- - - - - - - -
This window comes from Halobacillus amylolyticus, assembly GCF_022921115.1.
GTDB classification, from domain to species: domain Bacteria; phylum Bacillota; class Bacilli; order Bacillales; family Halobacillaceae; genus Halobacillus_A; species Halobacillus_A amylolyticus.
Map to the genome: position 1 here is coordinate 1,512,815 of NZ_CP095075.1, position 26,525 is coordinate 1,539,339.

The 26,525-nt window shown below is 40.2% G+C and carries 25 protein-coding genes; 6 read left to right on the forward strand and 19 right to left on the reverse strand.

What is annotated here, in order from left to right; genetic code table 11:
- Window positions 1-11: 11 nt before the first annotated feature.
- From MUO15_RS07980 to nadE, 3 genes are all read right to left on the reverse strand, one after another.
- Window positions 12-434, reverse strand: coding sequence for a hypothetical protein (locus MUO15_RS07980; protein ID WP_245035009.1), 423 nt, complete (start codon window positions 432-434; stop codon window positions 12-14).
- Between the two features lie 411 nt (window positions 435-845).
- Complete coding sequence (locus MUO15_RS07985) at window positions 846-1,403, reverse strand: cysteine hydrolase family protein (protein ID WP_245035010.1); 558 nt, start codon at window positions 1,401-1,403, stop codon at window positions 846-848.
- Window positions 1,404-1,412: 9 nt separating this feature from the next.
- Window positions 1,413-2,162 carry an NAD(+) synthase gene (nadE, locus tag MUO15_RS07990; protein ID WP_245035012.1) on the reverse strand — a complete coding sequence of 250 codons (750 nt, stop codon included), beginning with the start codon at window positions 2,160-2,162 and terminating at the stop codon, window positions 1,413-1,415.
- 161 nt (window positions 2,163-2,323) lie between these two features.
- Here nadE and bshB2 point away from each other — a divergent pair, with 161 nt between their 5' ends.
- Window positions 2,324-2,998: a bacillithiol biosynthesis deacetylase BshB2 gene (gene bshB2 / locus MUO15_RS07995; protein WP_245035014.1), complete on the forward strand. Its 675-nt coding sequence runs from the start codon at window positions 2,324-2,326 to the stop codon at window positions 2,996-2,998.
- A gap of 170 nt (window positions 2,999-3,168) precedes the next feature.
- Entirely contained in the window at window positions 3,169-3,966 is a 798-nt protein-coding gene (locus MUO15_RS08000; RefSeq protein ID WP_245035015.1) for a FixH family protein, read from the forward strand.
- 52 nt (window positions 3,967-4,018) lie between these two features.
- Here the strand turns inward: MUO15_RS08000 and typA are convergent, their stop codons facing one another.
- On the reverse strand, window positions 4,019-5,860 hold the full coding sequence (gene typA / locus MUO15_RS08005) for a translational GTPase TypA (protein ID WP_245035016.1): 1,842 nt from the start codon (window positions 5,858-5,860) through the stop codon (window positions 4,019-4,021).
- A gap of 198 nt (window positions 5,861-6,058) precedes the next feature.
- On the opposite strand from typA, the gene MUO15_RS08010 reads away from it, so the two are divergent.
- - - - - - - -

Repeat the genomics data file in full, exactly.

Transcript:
This window comes from Halobacillus amylolyticus, assembly GCF_022921115.1.
GTDB classification, from domain to species: domain Bacteria; phylum Bacillota; class Bacilli; order Bacillales; family Halobacillaceae; genus Halobacillus_A; species Halobacillus_A amylolyticus.
Map to the genome: position 1 here is coordinate 1,512,815 of NZ_CP095075.1, position 26,525 is coordinate 1,539,339.

The 26,525-nt window shown below is 40.2% G+C and carries 25 protein-coding genes; 6 read left to right on the forward strand and 19 right to left on the reverse strand.

What is annotated here, in order from left to right; genetic code table 11:
- Window positions 1-11: 11 nt before the first annotated feature.
- From MUO15_RS07980 to nadE, 3 genes are all read right to left on the reverse strand, one after another.
- Window positions 12-434, reverse strand: coding sequence for a hypothetical protein (locus MUO15_RS07980; protein ID WP_245035009.1), 423 nt, complete (start codon window positions 432-434; stop codon window positions 12-14).
- Between the two features lie 411 nt (window positions 435-845).
- Complete coding sequence (locus MUO15_RS07985) at window positions 846-1,403, reverse strand: cysteine hydrolase family protein (protein ID WP_245035010.1); 558 nt, start codon at window positions 1,401-1,403, stop codon at window positions 846-848.
- Window positions 1,404-1,412: 9 nt separating this feature from the next.
- Window positions 1,413-2,162 carry an NAD(+) synthase gene (nadE, locus tag MUO15_RS07990; protein ID WP_245035012.1) on the reverse strand — a complete coding sequence of 250 codons (750 nt, stop codon included), beginning with the start codon at window positions 2,160-2,162 and terminating at the stop codon, window positions 1,413-1,415.
- 161 nt (window positions 2,163-2,323) lie between these two features.
- Here nadE and bshB2 point away from each other — a divergent pair, with 161 nt between their 5' ends.
- Window positions 2,324-2,998: a bacillithiol biosynthesis deacetylase BshB2 gene (gene bshB2 / locus MUO15_RS07995; protein WP_245035014.1), complete on the forward strand. Its 675-nt coding sequence runs from the start codon at window positions 2,324-2,326 to the stop codon at window positions 2,996-2,998.
- A gap of 170 nt (window positions 2,999-3,168) precedes the next feature.
- Entirely contained in the window at window positions 3,169-3,966 is a 798-nt protein-coding gene (locus MUO15_RS08000; RefSeq protein ID WP_245035015.1) for a FixH family protein, read from the forward strand.
- 52 nt (window positions 3,967-4,018) lie between these two features.
- Here the strand turns inward: MUO15_RS08000 and typA are convergent, their stop codons facing one another.
- On the reverse strand, window positions 4,019-5,860 hold the full coding sequence (gene typA / locus MUO15_RS08005) for a translational GTPase TypA (protein ID WP_245035016.1): 1,842 nt from the start codon (window positions 5,858-5,860) through the stop codon (window positions 4,019-4,021).
- A gap of 198 nt (window positions 5,861-6,058) precedes the next feature.
- On the opposite strand from typA, the gene MUO15_RS08010 reads away from it, so the two are divergent.